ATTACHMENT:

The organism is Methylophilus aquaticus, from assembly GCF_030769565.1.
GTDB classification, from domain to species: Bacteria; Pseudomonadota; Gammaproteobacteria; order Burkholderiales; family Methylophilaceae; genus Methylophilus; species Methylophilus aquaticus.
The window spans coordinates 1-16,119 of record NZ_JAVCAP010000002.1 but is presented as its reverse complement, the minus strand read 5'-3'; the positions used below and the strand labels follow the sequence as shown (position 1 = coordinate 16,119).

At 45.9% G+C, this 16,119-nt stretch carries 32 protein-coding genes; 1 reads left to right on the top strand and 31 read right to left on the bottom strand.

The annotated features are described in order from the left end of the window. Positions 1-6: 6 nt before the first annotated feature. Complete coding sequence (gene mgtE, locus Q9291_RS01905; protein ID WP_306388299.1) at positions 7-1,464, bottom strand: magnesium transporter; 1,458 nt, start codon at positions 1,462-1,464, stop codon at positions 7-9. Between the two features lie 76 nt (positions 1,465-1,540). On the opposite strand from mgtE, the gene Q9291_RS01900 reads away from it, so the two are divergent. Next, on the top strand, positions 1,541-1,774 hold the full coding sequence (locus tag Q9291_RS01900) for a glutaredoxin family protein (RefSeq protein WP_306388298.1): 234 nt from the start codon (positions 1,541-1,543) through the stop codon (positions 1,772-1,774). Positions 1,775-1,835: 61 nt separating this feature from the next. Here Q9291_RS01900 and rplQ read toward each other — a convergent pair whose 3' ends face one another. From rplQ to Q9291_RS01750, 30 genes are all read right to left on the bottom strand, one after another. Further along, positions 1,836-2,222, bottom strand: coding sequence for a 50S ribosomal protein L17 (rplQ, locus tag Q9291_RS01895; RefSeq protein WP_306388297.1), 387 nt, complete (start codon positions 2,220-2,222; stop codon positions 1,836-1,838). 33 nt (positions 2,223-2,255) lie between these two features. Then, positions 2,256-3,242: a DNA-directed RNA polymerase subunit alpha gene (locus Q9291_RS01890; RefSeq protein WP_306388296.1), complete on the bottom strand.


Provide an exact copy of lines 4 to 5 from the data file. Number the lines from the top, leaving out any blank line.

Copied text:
At 45.9% G+C, this 16,119-nt stretch carries 32 protein-coding genes; 1 reads left to right on the top strand and 31 read right to left on the bottom strand.

The annotated features are described in order from the left end of the window. Positions 1-6: 6 nt before the first annotated feature. Complete coding sequence (gene mgtE, locus Q9291_RS01905; protein ID WP_306388299.1) at positions 7-1,464, bottom strand: magnesium transporter; 1,458 nt, start codon at positions 1,462-1,464, stop codon at positions 7-9. Between the two features lie 76 nt (positions 1,465-1,540). On the opposite strand from mgtE, the gene Q9291_RS01900 reads away from it, so the two are divergent. Next, on the top strand, positions 1,541-1,774 hold the full coding sequence (locus tag Q9291_RS01900) for a glutaredoxin family protein (RefSeq protein WP_306388298.1): 234 nt from the start codon (positions 1,541-1,543) through the stop codon (positions 1,772-1,774). Positions 1,775-1,835: 61 nt separating this feature from the next. Here Q9291_RS01900 and rplQ read toward each other — a convergent pair whose 3' ends face one another. From rplQ to Q9291_RS01750, 30 genes are all read right to left on the bottom strand, one after another. Further along, positions 1,836-2,222, bottom strand: coding sequence for a 50S ribosomal protein L17 (rplQ, locus tag Q9291_RS01895; RefSeq protein WP_306388297.1), 387 nt, complete (start codon positions 2,220-2,222; stop codon positions 1,836-1,838). 33 nt (positions 2,223-2,255) lie between these two features. Then, positions 2,256-3,242: a DNA-directed RNA polymerase subunit alpha gene (locus Q9291_RS01890; RefSeq protein WP_306388296.1), complete on the bottom strand.